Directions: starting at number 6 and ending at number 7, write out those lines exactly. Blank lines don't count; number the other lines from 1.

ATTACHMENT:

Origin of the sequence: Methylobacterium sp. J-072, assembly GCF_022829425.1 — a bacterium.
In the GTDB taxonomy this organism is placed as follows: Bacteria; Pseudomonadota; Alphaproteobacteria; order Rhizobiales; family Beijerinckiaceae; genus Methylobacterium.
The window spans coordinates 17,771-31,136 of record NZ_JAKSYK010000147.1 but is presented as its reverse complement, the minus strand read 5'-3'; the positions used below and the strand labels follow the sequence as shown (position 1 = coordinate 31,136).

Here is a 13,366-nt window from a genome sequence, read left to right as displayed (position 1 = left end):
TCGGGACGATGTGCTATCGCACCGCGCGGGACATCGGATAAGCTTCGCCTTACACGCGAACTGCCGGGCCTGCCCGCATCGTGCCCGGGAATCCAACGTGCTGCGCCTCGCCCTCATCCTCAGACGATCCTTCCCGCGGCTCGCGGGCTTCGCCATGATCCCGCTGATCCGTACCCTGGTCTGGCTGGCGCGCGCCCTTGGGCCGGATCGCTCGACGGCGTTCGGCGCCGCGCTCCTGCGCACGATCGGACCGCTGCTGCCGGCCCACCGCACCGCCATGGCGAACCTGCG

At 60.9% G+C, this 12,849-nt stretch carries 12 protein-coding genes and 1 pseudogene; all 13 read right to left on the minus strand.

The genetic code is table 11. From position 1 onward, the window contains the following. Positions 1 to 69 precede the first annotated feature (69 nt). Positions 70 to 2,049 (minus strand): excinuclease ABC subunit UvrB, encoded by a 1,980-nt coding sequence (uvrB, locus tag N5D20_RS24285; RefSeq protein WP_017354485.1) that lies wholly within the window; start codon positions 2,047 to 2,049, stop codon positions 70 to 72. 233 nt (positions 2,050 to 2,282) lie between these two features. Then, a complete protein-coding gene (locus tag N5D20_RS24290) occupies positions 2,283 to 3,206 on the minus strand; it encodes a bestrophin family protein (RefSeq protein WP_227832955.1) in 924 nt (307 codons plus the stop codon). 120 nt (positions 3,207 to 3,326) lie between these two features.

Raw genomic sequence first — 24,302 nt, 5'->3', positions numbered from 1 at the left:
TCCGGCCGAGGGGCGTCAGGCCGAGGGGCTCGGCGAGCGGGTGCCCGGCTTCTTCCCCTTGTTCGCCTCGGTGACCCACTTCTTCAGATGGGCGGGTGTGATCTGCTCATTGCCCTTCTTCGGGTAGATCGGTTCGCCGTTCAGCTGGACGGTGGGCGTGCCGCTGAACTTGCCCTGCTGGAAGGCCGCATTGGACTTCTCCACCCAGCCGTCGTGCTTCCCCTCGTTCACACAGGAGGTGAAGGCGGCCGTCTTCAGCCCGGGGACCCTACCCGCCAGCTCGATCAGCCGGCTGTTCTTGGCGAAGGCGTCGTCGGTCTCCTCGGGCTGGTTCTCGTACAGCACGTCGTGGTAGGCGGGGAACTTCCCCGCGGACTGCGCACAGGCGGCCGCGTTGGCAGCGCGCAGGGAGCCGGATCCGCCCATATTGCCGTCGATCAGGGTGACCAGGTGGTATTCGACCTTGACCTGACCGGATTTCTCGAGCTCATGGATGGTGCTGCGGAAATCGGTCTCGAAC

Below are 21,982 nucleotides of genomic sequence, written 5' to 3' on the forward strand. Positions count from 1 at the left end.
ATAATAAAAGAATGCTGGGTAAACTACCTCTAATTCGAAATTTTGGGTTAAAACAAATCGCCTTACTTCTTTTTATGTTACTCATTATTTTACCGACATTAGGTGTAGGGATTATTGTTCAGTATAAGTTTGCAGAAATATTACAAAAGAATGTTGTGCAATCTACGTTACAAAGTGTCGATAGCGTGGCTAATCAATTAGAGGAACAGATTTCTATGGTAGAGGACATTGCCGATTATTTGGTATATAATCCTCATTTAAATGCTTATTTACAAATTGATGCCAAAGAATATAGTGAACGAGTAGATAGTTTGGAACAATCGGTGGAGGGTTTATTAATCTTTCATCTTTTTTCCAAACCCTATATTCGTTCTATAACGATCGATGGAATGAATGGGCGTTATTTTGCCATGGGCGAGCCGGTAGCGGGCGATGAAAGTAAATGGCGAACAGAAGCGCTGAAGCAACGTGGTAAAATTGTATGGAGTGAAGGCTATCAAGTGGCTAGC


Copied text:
At 60.9% G+C, this 12,849-nt stretch carries 12 protein-coding genes and 1 pseudogene; all 13 read right to left on the minus strand.

The genetic code is table 11. From position 1 onward, the window contains the following. Positions 1 to 69 precede the first annotated feature (69 nt). Positions 70 to 2,049 (minus strand): excinuclease ABC subunit UvrB, encoded by a 1,980-nt coding sequence (uvrB, locus tag N5D20_RS24285; RefSeq protein WP_017354485.1) that lies wholly within the window; start codon positions 2,047 to 2,049, stop codon positions 70 to 72. 233 nt (positions 2,050 to 2,282) lie between these two features. Then, a complete protein-coding gene (locus tag N5D20_RS24290) occupies positions 2,283 to 3,206 on the minus strand; it encodes a bestrophin family protein (RefSeq protein WP_227832955.1) in 924 nt (307 codons plus the stop codon). 120 nt (positions 3,207 to 3,326) lie between these two features.